We’ve been promising it for months and at last, it's finally here - Lemmings 2, the game the cynics said couldn't possibly be bettered. How could Psygnosis improve on the immediate playability of the original Lemmings, the great humour, the enjoyable graphics and pixel- perfect animation? You might think you need convincing, but as soon as you load up the game and realise that every step towards completing a level counts towards a final goal and that you can proceed toward: that goal from 12 different worlds employing over 50 different skills of lemming the possibilities look very enticing. And once you've been enticed you're going to find it very difficult to leave the land of the lemming. Small, stupid, but very cute Lemmings, as we know, are very stupid small rodents who live in Norway and rush headlong into the sea and drown when they're supposed to be migrating. So it wouldn't be surprising if you didn't have much sympathy for these creatures, but the lemmings who have had to learn to survive in the differing landscapes of Lemming Island have developed so many complex skills that it's hard not to feel a degree of compassion for them. The main problem they seem to have though is that they simply haven't learned how to work in teams and help each other out and that's up to you.
The basic aim of each of the 120 levels is the same as in the original Lemmings; they drop through a trap door and you have to guide as many of them as you can to the exit - usually a door or a building - within a usually generous time limit. This time though, you only get 6Q of them and you have to get as many as you can through the level because only that number survive into the next level.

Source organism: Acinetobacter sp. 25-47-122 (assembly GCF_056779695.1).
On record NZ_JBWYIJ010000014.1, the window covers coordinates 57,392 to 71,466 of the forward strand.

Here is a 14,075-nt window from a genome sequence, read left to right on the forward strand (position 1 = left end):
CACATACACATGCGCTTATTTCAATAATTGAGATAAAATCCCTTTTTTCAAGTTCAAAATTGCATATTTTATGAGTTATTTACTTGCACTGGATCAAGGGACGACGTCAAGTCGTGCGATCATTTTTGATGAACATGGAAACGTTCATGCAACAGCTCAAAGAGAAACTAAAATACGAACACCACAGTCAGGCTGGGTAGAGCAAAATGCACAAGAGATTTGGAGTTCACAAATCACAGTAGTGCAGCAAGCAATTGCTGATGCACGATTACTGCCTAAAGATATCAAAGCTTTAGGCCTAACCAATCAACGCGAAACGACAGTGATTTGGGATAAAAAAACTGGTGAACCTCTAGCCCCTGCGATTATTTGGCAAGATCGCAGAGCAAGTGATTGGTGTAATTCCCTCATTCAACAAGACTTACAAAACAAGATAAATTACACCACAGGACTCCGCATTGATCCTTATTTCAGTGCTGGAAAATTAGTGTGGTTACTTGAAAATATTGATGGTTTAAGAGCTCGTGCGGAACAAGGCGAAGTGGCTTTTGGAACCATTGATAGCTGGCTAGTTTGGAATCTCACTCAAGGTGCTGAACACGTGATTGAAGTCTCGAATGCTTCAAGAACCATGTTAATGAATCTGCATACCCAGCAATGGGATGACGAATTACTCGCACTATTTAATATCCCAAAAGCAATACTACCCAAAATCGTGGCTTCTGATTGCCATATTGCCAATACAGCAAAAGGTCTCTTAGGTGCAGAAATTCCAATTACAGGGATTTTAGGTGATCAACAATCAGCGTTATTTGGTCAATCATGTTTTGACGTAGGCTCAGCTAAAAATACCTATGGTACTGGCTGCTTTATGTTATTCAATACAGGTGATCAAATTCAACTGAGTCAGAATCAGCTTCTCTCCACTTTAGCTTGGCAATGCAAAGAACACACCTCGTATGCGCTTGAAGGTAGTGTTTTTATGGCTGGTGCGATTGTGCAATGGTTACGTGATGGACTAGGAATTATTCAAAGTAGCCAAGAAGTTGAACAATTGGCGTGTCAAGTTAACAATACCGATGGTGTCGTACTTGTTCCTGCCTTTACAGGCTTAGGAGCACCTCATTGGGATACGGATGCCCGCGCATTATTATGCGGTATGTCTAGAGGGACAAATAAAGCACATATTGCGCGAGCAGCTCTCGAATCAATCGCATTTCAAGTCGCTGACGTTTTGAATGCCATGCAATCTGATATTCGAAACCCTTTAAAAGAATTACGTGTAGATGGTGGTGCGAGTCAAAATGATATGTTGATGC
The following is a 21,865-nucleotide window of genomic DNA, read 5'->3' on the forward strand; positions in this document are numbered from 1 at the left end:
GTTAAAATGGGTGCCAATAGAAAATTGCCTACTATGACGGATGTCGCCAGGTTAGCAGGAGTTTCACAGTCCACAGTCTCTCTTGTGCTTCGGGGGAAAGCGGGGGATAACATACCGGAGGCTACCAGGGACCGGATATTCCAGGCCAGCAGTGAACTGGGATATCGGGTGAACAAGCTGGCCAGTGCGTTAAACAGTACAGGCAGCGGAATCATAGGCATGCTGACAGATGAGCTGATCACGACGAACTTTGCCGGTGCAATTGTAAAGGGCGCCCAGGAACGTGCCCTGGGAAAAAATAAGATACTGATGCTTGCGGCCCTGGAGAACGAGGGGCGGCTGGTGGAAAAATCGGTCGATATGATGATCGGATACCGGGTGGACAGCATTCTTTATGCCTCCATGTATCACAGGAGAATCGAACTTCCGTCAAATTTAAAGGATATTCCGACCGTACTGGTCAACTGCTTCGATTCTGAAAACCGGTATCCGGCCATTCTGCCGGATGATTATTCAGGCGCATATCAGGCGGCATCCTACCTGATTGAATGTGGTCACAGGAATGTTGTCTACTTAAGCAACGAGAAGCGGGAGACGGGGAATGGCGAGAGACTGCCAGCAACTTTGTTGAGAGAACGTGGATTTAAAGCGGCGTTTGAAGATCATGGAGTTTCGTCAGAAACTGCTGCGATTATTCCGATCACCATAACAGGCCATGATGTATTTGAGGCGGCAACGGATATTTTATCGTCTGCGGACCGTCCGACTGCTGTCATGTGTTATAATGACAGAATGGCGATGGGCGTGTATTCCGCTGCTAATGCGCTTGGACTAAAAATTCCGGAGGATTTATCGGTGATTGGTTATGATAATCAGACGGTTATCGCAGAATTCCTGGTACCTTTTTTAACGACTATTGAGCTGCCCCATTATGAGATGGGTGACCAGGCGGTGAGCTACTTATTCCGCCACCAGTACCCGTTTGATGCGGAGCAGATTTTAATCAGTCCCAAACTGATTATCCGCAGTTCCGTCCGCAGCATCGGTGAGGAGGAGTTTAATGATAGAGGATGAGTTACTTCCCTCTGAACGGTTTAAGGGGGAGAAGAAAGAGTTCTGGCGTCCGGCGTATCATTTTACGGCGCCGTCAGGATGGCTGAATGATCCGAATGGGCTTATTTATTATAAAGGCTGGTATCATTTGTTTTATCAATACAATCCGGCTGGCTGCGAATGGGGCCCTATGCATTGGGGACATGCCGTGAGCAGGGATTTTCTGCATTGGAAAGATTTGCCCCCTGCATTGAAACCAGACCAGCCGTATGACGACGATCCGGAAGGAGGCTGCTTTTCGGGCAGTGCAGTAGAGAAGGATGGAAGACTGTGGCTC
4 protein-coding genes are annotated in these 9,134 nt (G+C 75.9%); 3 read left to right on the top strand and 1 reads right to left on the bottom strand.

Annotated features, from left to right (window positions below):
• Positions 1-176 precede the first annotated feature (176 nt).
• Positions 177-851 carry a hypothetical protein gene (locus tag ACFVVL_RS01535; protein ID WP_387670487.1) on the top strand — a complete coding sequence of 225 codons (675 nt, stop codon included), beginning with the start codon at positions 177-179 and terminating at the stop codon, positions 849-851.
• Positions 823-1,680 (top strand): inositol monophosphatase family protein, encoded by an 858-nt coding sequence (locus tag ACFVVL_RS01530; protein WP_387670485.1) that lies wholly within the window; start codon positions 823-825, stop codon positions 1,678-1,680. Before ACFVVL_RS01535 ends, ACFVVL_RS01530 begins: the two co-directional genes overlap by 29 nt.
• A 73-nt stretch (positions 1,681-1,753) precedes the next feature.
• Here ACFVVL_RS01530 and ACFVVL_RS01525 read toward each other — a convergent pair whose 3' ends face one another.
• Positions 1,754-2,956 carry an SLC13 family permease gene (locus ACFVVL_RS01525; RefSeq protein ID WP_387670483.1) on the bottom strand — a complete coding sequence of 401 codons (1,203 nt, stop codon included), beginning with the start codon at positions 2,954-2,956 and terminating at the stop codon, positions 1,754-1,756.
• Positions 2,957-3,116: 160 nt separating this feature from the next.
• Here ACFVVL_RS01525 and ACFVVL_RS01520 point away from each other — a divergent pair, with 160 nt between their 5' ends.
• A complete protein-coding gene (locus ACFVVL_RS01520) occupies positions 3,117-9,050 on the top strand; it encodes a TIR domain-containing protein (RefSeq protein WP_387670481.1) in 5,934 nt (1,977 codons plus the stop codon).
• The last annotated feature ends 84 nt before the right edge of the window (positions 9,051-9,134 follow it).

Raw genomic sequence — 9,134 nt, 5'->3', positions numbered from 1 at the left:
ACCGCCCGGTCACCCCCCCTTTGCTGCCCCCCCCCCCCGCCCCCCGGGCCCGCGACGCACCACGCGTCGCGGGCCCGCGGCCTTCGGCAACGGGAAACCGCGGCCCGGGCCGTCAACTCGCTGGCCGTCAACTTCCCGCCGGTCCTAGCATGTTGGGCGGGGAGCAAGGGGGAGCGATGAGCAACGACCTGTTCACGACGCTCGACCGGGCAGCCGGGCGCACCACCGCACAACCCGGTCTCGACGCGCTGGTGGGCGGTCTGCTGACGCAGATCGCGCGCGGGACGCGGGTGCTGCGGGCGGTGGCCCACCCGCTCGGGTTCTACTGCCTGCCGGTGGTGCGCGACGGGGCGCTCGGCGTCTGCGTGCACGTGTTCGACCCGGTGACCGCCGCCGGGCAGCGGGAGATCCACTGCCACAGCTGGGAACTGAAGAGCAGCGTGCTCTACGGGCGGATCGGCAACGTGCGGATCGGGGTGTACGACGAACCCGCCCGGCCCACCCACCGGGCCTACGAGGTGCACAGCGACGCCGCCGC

This time there's also a plot to tie the whose thing together and give you an overall aim. so here goes, at the risk of sounding like a manual… There are 12 tribes of lemming, each of which lives on a different part of Lemming Island. Every tribe has a piece of the talisman - so you've got to get at least one member of each tribe through to the final level to join up with the other 11 pieces. When the complete talisman is created the tribes may then escape. Depending how many lemmings you rescue at each level you get a different type of talisman . piece lots of lemmings rescued means you get a gold piece, but if you've led others to their death, however unintentionally, you only get a silver or bronze piece. The ultimate aim, obviously, is to get a gold talisman and free all the creatures - but that's likely to take you a very long time.
little local difficulties
Of the many excellent things about Lemmings 2 one of the best is that you can just get straight into the puzzle solving - you know exactly what lemmings you've got with what skills (and how many times you can use each skill) - and it's dead easy to become engrossed to the point of never wanting to leave your ST. Some of the earlier puzzles are simple to solve - you only need to do a couple of things to lead the lemms to the next bit of the world but some of them seem virtually impossible - like the first sports level, for example where you are blessed with only a flame thrower and three bombers and find all your lemmings being chucked to their death with no apparent way to stop it happening.